Still, many of today’s Louvre copyists sell their works. A few art galleries near the museum market them, and some artists, such as Amal Dagher, who has been copying for 30 years and is considered the unofficial dean of Louvre copyists, sell directly to visitors. Born in Lebanon, the affable 63-year-old Dagher studied for four years at Beirut’s Academy of Fine Arts, and later in India, Thailand and Japan, before settling in Paris. He is working on a copy of a portrait of Mademoiselle Caroline Rivière by French neoclassicist Jean-Auguste-Dominique Ingres, who, along with Delacroix, is among the most copied of the Louvre’s masters because of his rigorous composition and subtle coloring. (One of the world’s most famous paintings, Leonardo’s Mona Lisa, is one of the least copied—partly because the crowds that flock to the painting make it hard for an artist to set up an easel and partly because, according to Ferrier, its fame intimidates.)
“Caroline Rivière died at 14, about a year after she posed for Ingres,” says Dagher. “I believe he was trying to present an idealized vision of her. She is almost an Italian Madonna, and the challenge here is to achieve the form that he gave her, making her seem to float above the background.” Despite his many years of copying, Dagher admits to feeling a sort of stage fright every time he faces a blank canvas. “That’s a good sign,” he says. “If you’re too satisfied with yourself, you can’t improve.”
Dagher also values the Louvre for the access it gives him to the public. “Not many people passing through actually buy my copies,” he says, “but often they will ask me to do something else for them.” Some want him to make copies of portraits of their ancestors so they can give them to other family members. One American visitor asked him to paint a reproduction of a Versailles ceiling fresco at the visitor’s home in Connecticut. “The gold-leaf molding alone cost nearly $60,000,” Dagher recalls. “That was a lot more than I asked for doing the painting.”
But not everyone wants to sell their copies. Gilles Malézieux is interested only in creating his own collection. Malézieux, 45, knows the Louvre better than most. He works there as a security officer. When not keeping an eye out for pickpockets, he returns to the museum with brushes and paint. “I take days off from my vacation time to do this,” he says. “I’d rather copy than go to the beach.” Malézieux began copying six years ago because he loved paintings but couldn’t afford to buy them. Self-taught, he does four or five copies a year. He’s currently working on a rendering of The Ferry by 17th-century Dutch landscape painter Salomon van Ruysdael. “I chose this one because it’s a seascape—a glaze without much detail,” he says. “That lets me dream a little, and that’s enough vacation for me.”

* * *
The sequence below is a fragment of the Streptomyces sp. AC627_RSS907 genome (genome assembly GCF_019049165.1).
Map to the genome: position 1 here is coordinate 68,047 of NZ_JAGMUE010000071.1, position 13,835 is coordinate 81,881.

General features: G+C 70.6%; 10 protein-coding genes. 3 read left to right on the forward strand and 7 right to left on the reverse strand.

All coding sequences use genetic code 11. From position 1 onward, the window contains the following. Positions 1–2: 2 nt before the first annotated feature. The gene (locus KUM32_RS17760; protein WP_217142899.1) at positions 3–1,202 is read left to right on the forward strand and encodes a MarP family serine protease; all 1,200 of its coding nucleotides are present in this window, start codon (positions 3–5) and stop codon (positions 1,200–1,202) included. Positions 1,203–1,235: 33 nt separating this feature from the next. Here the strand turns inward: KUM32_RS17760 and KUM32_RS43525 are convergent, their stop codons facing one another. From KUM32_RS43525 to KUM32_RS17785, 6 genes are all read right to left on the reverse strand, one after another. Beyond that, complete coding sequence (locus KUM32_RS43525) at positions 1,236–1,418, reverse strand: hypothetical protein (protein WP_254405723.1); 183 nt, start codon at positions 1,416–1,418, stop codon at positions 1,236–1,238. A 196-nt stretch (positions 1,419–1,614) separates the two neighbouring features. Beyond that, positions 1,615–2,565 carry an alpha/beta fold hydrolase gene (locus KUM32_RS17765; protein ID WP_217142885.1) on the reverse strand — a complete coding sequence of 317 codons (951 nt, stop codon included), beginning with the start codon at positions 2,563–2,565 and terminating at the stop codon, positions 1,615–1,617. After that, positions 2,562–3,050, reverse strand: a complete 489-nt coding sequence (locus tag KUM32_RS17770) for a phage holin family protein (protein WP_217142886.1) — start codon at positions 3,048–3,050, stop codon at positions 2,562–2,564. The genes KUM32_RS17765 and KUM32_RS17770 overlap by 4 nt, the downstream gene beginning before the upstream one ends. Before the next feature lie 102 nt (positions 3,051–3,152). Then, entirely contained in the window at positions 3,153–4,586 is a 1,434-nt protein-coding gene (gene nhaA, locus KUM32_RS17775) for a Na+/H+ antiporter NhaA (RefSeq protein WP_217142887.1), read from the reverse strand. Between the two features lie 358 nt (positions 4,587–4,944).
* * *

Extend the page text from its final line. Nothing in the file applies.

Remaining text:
Not far away in a room given over to 17th-century Dutch painters, Tsutomu Daitoku is hard at work on a copy of Jan Vermeer’s The Lacemaker, with its assiduous young lady bending to her delicate handiwork. Tall, thin and earnestlooking, the 25-year-old Japanese amateur taught himself to paint by reading books and studying works in museums. “I came to Paris just so I could copy here at the Louvre,” he says. “I plan to become a professional artist when I return to Japan, moving around the country and doing all kinds of paintings. This one by Vermeer is very difficult, especially the”—he consults a Japanese-English pocket dictionary—“‘coloring.’”
In order to copy at the Louvre, non-French artists like Daitoku must attach a photocopy of their passport and a recommendation from their embassy or consulate to their application, but otherwise the procedure is the same as for French citizens—a simple form specifying the desired starting date and the painting to be copied. No samples of work are requested. Permits are good for three months, and the museum provides each artist with an easel and stool. Except for the requirement that copies be one-fifth smaller or larger than originals and that the artist’s signature cannot be reproduced, the Louvre imposes very few rules on copyists, though it further protects against any temptation to produce a forgery by affixing an official stamp to both sides of each copy and carefully inspecting the works before they leave the museum. “But this is not a problem we have here,” says Ferrier. “If someone really wants to make a forgery, it’s much simpler to work from a good color photograph in the secrecy of their own studio.”
The Louvre is more liberal than, say, Washington’s National Gallery of Art, which has a long list of rules and requires reference letters, original samples of paintings and an interview from applicants. But the Louvre’s Ferrier thinks that “we should leave the artists as free as possible.” One painter who has benefited from this attitude is American Will H.G. Thompson, a slender man of 30 with thick dark hair. A professional artist who won an award for a painting at Paris’s Salon des Beaux-Arts, Thompson was born in Switzerland and grew up in Europe. He studied art at the Pennsylvania Academy of Fine Arts in Philadelphia and now makes his home in Paris. In a dimly lit room devoted to Spanish classical paintings, he is copying Francisco de Goya’s Young Woman with a Fan, a portrait of a poised young lady with a distant, dreamy gaze.
“I got a good foundation at the PennsylvaniaAcademy, but you never stop learning,” Thompson says. “When I copy a masterpiece, I get a sort of mental trip out of it, applying the paint differently, using light and dark the way the artist did. It’s like taking a lesson from an old master.”
Like most Louvre copyists, Thompson often chats with some of the thousands of visitors who enter the museum each day. “There’s a real exchange between the copyists and the public that we consider very positive,” says Ferrier. “Copyists working amid the visitors enhance the way the public sees paintings and incites them to look more closely with a more analytical approach. They start noticing how the artist actually did the work.”
Those who frequent the museum have come to know a small man of 77 with pale blue eyes and a gentle manner. Bruno Nini has been copying nearly every day since 1990, when he retired as maître d’ at a restaurant in Paris’s Austerlitz train station, where he began his days by taking delivery of 5,000 croissants at 5 a.m. Now he is working on a copy of Gabrielle d’Estrées and One of Her Sisters, a tantalizing portrait of the mistress of Henri IV by an anonymous 16th-century painter of the school of Fontainebleau.
“I learned most of my technique from books,” Nini says with obvious pride. “After realizing I wanted to paint, I sought out street artists and tried to get tips from them. Then one day I came here and saw copyists at work. I knew that was what I wanted to do.” Nini estimates he’s done more than 100 copies, some of which he’s sold; the others hang on the crowded walls of his Paris apartment. He’s an amateur in the truest sense of the term—someone who passionately loves what he’s doing. “Sometimes, when I see the figures in a painting coming to life under my brush strokes,” he says, “tears come to my eyes.”